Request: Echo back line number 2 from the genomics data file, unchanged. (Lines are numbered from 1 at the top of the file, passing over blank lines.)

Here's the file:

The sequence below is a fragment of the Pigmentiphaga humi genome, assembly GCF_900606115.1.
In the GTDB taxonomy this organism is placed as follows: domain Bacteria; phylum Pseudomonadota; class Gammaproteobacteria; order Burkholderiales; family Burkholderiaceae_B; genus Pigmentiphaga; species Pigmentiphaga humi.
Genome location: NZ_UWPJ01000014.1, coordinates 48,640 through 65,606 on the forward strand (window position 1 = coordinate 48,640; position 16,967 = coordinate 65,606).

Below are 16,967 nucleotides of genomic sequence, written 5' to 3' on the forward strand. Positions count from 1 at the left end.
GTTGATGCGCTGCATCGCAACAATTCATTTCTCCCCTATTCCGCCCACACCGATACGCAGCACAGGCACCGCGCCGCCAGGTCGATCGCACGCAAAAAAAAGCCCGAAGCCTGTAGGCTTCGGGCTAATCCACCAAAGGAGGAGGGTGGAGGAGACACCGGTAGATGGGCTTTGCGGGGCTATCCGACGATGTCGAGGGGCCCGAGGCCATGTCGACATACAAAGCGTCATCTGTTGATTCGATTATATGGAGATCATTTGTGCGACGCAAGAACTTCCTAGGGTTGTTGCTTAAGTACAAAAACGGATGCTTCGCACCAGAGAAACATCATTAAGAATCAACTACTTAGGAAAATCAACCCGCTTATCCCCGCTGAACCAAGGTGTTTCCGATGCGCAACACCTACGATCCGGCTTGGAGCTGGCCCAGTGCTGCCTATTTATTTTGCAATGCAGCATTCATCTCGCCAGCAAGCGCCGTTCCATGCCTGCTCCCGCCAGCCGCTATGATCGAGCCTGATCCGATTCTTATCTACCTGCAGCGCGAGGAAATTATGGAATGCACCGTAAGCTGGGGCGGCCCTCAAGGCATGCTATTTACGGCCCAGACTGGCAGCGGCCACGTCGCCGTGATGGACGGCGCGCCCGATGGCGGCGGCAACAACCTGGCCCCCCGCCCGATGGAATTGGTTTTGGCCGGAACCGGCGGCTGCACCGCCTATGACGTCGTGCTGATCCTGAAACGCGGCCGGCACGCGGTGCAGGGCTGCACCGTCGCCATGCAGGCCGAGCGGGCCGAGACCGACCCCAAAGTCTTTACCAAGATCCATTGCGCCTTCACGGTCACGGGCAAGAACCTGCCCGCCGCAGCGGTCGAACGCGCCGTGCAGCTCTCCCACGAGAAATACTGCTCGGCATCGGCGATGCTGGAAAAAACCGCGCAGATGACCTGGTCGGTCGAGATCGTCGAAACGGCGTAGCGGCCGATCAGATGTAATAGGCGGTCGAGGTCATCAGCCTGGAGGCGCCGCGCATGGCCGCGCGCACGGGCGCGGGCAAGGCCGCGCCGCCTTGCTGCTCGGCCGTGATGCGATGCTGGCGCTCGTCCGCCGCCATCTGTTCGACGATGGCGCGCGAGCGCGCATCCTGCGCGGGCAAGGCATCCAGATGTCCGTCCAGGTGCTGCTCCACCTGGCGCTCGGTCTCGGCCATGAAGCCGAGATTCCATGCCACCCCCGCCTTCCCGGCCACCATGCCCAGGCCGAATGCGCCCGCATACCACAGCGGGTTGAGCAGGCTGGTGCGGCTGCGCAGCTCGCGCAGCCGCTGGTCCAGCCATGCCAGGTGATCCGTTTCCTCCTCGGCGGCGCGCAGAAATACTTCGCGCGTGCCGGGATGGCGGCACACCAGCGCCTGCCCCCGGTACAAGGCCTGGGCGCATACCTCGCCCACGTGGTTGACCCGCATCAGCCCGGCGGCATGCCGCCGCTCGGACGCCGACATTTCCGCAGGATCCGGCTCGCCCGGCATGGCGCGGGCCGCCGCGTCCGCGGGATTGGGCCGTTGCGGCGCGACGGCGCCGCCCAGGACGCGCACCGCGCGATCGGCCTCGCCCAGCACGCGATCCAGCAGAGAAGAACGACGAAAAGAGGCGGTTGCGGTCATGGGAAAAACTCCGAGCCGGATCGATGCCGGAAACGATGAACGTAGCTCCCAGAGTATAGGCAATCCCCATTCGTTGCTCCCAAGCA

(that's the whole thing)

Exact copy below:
In the GTDB taxonomy this organism is placed as follows: domain Bacteria; phylum Pseudomonadota; class Gammaproteobacteria; order Burkholderiales; family Burkholderiaceae_B; genus Pigmentiphaga; species Pigmentiphaga humi.